The strength of Afghan women unveiled in 'Patience Stone'
"We started working one year before production with her," Rahimi said. "We had to work on her accent."

"Afghani is very close to Farsi but the accent is different," Farahani said over the phone from Jordan, where she's making "Rosewater," Jon Stewart's debut feature as a director.

"Atiq would talk to me about her voice and how she walks and stands and the point where she starts changing," she said. "She has two voices — one when she is weak and one when she was strong."

The actress said she was so invested in the character that it was difficult for her to shed the woman's skin.

"I have done 27 or 28 movies in my life, and this was the only movie that the feelings of the character stayed with me when work was finished," Farahani said. "I felt the pain and the sadness and the weight on her shoulders. I was like a bird in a cage in my hotel room, crying for hours and I didn't know why."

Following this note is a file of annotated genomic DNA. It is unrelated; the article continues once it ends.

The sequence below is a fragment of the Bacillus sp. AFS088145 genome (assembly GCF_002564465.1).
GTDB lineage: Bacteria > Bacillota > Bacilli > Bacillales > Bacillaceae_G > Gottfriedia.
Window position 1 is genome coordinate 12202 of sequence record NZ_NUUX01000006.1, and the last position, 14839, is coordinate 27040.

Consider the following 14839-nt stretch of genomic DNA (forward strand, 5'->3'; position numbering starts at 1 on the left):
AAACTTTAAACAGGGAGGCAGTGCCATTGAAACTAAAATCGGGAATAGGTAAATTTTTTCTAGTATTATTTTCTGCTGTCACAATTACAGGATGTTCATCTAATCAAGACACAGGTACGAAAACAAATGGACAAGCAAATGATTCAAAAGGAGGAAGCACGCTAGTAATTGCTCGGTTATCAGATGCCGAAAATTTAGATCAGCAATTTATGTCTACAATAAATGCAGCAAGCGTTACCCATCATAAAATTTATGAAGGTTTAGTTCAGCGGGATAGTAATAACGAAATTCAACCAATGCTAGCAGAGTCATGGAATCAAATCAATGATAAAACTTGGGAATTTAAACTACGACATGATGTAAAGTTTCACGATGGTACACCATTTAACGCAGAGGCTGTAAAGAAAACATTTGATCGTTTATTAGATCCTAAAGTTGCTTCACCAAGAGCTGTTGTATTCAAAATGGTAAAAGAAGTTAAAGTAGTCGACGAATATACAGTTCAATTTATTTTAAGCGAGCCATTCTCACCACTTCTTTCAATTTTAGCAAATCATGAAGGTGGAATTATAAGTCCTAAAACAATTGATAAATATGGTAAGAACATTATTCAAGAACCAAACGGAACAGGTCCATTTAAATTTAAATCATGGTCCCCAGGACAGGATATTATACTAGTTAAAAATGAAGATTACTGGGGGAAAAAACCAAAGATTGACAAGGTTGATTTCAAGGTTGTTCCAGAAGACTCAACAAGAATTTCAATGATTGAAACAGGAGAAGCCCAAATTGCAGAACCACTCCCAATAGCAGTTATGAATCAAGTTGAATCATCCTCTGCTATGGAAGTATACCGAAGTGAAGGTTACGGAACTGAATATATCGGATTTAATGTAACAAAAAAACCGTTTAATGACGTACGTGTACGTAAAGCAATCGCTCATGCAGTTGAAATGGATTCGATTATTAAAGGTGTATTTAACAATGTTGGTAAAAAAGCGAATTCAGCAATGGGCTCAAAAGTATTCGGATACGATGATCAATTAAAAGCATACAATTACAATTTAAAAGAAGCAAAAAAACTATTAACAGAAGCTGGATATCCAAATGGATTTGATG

Rahimi said he was surprised with the reaction to "The Patience Stone" in the Muslim world, where it has won honors including a human rights award at the Istanbul Film Festival.

"The intellectual Muslims seemed to have liked the movie," he said. "A lot of young artists and filmmakers asked me to screen the movie at local cinematheques and film clubs [in Kabul]."

As for religious fundamentalists, Rahimi said, "There are three options: Either they haven't seen the movie, or they saw the movie but they don't understand it, or they have understood it but they have remained silent."